The Shakespeare Conference: SHK 8.0345.  Tuesday, 11 March 1997.

From:           Jung Jimmy <This email address is being protected from spambots. You need JavaScript enabled to view it.>
Date:           Monday, 10 Mar 1997 18:32 -0500
Subject:        Romeo and Juliet / Shakespeare's toughest line

Just saw Romeo and Juliet up in Baltimore (and they're doing fine).  and
I got to thinking about those Shakespearean lines that have become so
familiar that it borders on impossible for an actor to make them sound
new or natural.  You know, "to be or not to be ..., "  "all the world's
a stage ...."  But the one that always sounds to lamest to me is "what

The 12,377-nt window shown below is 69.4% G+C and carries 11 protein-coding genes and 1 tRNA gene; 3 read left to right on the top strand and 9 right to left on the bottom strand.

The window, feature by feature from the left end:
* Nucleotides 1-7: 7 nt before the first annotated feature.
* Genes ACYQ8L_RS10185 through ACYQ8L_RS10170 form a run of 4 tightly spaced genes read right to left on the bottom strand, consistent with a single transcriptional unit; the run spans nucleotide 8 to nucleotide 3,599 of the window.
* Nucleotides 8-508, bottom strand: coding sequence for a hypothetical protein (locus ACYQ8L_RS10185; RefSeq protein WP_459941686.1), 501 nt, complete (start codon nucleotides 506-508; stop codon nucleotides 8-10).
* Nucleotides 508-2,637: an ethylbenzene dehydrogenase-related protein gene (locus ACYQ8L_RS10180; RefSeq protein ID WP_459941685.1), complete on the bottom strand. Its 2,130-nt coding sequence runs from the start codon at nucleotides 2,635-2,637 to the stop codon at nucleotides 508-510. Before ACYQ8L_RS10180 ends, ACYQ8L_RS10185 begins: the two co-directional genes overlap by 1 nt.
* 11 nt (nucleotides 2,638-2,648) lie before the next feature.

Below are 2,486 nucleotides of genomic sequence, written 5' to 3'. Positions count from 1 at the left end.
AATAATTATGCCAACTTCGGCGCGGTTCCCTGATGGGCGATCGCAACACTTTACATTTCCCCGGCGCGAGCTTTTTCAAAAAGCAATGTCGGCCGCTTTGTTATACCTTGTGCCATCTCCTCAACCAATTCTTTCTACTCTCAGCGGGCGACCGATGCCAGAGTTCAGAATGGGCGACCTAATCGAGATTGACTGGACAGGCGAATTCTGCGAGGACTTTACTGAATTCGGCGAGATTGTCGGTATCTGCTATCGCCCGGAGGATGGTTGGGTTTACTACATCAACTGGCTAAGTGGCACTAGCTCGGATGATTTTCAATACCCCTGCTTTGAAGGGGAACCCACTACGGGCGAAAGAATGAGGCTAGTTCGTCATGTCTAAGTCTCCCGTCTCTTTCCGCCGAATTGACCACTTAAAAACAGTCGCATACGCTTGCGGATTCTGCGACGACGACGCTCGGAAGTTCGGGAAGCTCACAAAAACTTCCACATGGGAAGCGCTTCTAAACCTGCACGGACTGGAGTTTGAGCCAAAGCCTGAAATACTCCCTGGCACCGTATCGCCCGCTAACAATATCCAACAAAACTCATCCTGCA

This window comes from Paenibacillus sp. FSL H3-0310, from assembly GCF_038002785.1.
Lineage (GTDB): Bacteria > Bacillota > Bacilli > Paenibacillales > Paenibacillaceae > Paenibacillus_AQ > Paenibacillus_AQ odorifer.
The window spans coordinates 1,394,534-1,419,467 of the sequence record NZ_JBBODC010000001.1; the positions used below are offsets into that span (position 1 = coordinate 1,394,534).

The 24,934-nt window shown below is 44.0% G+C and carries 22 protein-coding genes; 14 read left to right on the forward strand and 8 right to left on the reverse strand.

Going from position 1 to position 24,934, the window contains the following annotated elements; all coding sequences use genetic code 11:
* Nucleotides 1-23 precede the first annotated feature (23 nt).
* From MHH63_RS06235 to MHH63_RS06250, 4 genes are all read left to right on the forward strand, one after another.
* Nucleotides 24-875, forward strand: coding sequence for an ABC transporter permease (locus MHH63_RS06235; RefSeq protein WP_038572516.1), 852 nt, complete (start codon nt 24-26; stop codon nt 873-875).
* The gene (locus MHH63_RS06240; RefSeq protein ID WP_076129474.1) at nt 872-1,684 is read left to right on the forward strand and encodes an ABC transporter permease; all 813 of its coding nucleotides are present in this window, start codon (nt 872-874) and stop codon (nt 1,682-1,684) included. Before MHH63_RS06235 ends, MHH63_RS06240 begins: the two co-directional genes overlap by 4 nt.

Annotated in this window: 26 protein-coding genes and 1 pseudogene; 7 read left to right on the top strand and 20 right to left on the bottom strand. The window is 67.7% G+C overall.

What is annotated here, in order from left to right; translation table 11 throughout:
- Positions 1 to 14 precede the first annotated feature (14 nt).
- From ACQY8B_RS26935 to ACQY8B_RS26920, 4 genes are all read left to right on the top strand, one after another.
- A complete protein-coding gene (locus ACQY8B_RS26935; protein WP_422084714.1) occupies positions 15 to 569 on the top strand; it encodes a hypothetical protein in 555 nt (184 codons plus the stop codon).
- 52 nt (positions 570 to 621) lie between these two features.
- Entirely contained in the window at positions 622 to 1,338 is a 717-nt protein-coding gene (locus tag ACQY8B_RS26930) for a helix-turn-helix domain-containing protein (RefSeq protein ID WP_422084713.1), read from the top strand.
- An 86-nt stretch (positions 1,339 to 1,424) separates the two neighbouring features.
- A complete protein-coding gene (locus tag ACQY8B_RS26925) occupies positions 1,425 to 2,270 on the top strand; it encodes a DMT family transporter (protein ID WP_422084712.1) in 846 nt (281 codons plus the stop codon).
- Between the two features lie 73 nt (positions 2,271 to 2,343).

light through yonder window breaks ?..."  I was wondering how the actors
and directors coped with these "BIG" speeches in an attempt to make them
sound like something a person might say, instead of like text that we've
studied at length?

The Baltimore show, at Center Stage, is most notable for its casting of
one man, Robert Dorfman, as the Chorus, Friar John, the Apothecary, a
handful of servants, and toughest of all, as the nurse.  While the rest
of the cast is costumed in period attire, he performs all the parts in a
white man's suit; and it really is his show.  The other interesting
thing is the screeching, mostly by Juliet.  But I mean screeching in a
good way.  I'm so used to petite Juliets who exude awe at the new
experience of love.  This one gives it a loud in-your-face quality.  A
very different kind of Juliet, that caught me by surprise.


PS  Would it really be so bad if they said, "ban-ished"  instead of

PPS  Anyone heard of Tromeo and Juliet?  what is it?

Subscribe to Our Feeds


Make a Gift to SHAKSPER

Consider making a gift to support SHAKSPER.